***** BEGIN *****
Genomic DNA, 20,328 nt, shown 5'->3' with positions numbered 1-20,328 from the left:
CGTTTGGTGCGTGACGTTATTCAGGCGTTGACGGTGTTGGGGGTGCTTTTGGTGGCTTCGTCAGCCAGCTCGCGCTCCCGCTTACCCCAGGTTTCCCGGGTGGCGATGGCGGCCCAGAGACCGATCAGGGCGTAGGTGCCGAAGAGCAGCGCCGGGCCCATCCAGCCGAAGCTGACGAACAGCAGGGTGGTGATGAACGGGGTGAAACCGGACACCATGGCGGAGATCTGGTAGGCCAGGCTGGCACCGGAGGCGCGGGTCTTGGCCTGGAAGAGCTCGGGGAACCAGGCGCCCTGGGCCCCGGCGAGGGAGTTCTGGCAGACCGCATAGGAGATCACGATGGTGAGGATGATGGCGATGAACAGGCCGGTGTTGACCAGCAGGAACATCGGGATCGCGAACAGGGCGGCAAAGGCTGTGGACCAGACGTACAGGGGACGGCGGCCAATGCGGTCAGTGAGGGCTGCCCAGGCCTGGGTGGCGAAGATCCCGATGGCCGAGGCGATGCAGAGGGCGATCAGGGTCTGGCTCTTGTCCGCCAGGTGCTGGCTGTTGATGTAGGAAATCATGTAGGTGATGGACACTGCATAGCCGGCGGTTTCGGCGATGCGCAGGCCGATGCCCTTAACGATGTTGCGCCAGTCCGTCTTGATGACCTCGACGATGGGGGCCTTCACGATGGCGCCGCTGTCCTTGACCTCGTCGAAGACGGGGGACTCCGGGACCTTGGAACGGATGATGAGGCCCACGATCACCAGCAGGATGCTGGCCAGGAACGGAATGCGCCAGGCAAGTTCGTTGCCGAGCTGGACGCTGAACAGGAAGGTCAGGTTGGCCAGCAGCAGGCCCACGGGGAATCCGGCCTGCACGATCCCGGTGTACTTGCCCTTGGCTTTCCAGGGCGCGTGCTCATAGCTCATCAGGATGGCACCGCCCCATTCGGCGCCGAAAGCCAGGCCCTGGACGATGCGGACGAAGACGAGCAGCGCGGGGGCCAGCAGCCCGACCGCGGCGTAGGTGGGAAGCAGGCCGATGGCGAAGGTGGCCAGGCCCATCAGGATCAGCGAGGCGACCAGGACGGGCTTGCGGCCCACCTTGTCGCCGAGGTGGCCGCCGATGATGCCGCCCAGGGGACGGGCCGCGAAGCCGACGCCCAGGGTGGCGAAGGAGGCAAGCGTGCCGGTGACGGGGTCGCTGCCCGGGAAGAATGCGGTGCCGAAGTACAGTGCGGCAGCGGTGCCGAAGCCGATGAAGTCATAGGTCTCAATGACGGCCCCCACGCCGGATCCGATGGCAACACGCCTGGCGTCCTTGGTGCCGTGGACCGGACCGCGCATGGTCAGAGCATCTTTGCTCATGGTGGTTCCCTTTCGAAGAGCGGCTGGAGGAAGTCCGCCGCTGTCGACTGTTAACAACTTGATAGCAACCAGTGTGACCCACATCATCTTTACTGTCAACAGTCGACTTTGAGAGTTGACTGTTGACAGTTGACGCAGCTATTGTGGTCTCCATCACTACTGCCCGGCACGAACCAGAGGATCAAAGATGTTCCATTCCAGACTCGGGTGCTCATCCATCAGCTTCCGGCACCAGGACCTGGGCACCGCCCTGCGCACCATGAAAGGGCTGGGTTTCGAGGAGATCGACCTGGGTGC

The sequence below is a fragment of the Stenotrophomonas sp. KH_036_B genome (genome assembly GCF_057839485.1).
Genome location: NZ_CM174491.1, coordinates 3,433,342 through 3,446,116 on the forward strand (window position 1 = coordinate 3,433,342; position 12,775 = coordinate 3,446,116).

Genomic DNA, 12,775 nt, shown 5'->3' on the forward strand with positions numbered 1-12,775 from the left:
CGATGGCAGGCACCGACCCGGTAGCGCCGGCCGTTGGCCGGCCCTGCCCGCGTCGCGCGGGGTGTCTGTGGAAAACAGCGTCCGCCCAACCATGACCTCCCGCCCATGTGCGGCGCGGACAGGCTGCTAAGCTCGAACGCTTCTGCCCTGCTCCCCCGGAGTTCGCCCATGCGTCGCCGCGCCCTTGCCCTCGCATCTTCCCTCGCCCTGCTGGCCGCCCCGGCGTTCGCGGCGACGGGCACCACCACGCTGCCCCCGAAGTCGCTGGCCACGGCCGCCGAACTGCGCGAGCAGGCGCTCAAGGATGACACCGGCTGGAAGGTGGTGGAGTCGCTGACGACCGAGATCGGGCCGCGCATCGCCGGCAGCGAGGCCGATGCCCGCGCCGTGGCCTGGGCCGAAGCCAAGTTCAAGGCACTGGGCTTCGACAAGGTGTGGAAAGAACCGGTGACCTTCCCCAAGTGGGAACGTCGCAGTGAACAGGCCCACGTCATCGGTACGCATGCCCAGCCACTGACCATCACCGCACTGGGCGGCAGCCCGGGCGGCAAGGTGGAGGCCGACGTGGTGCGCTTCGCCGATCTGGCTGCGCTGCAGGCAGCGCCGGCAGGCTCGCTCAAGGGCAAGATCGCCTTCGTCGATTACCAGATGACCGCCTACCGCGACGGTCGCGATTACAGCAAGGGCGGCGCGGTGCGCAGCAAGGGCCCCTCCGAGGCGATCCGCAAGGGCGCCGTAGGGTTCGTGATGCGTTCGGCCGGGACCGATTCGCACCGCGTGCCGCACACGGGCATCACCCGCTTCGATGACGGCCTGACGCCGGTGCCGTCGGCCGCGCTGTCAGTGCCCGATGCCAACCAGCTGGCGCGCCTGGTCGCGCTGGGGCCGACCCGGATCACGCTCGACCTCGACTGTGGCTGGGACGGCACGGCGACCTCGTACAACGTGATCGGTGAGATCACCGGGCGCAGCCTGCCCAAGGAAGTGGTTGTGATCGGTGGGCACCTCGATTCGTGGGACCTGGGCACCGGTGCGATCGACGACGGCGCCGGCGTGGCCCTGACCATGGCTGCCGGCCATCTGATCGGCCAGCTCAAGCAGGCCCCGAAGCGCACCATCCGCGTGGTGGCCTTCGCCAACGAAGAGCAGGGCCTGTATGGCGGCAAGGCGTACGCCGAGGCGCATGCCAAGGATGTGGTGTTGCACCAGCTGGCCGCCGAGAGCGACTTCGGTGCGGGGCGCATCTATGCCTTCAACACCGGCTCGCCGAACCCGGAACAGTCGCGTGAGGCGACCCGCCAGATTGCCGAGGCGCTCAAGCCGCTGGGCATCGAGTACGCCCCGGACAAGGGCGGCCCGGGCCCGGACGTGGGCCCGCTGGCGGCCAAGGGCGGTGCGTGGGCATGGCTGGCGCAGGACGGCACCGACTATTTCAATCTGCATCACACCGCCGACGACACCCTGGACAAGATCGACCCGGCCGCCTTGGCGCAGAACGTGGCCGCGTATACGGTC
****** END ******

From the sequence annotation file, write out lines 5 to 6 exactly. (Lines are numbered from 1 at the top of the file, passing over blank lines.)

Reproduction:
Genomic DNA, 12,775 nt, shown 5'->3' on the forward strand with positions numbered 1-12,775 from the left:
CGATGGCAGGCACCGACCCGGTAGCGCCGGCCGTTGGCCGGCCCTGCCCGCGTCGCGCGGGGTGTCTGTGGAAAACAGCGTCCGCCCAACCATGACCTCCCGCCCATGTGCGGCGCGGACAGGCTGCTAAGCTCGAACGCTTCTGCCCTGCTCCCCCGGAGTTCGCCCATGCGTCGCCGCGCCCTTGCCCTCGCATCTTCCCTCGCCCTGCTGGCCGCCCCGGCGTTCGCGGCGACGGGCACCACCACGCTGCCCCCGAAGTCGCTGGCCACGGCCGCCGAACTGCGCGAGCAGGCGCTCAAGGATGACACCGGCTGGAAGGTGGTGGAGTCGCTGACGACCGAGATCGGGCCGCGCATCGCCGGCAGCGAGGCCGATGCCCGCGCCGTGGCCTGGGCCGAAGCCAAGTTCAAGGCACTGGGCTTCGACAAGGTGTGGAAAGAACCGGTGACCTTCCCCAAGTGGGAACGTCGCAGTGAACAGGCCCACGTCATCGGTACGCATGCCCAGCCACTGACCATCACCGCACTGGGCGGCAGCCCGGGCGGCAAGGTGGAGGCCGACGTGGTGCGCTTCGCCGATCTGGCTGCGCTGCAGGCAGCGCCGGCAGGCTCGCTCAAGGGCAAGATCGCCTTCGTCGATTACCAGATGACCGCCTACCGCGACGGTCGCGATTACAGCAAGGGCGGCGCGGTGCGCAGCAAGGGCCCCTCCGAGGCGATCCGCAAGGGCGCCGTAGGGTTCGTGATGCGTTCGGCCGGGACCGATTCGCACCGCGTGCCGCACACGGGCATCACCCGCTTCGATGACGGCCTGACGCCGGTGCCGTCGGCCGCGCTGTCAGTGCCCGATGCCAACCAGCTGGCGCGCCTGGTCGCGCTGGGGCCGACCCGGATCACGCTCGACCTCGACTGTGGCTGGGACGGCACGGCGACCTCGTACAACGTGATCGGTGAGATCACCGGGCGCAGCCTGCCCAAGGAAGTGGTTGTGATCGGTGGGCACCTCGATTCGTGGGACCTGGGCACCGGTGCGATCGACGACGGCGCCGGCGTGGCCCTGACCATGGCTGCCGGCCATCTGATCGGCCAGCTCAAGCAGGCCCCGAAGCGCACCATCCGCGTGGTGGCCTTCGCCAACGAAGAGCAGGGCCTGTATGGCGGCAAGGCGTACGCCGAGGCGCATGCCAAGGATGTGGTGTTGCACCAGCTGGCCGCCGAGAGCGACTTCGGTGCGGGGCGCATCTATGCCTTCAACACCGGCTCGCCGAACCCGGAACAGTCGCGTGAGGCGACCCGCCAGATTGCCGAGGCGCTCAAGCCGCTGGGCATCGAGTACGCCCCGGACAAGGGCGGCCCGGGCCCGGACGTGGGCCCGCTGGCGGCCAAGGGCGGTGCGTGGGCATGGCTGGCGCAGGACGGCACCGACTATTTCAATCTGCATCACACCGCCGACGACACCCTGGACAAGATCGACCCGGCCGCCTTGGCGCAGAACGTGGCCGCGTATACGGTC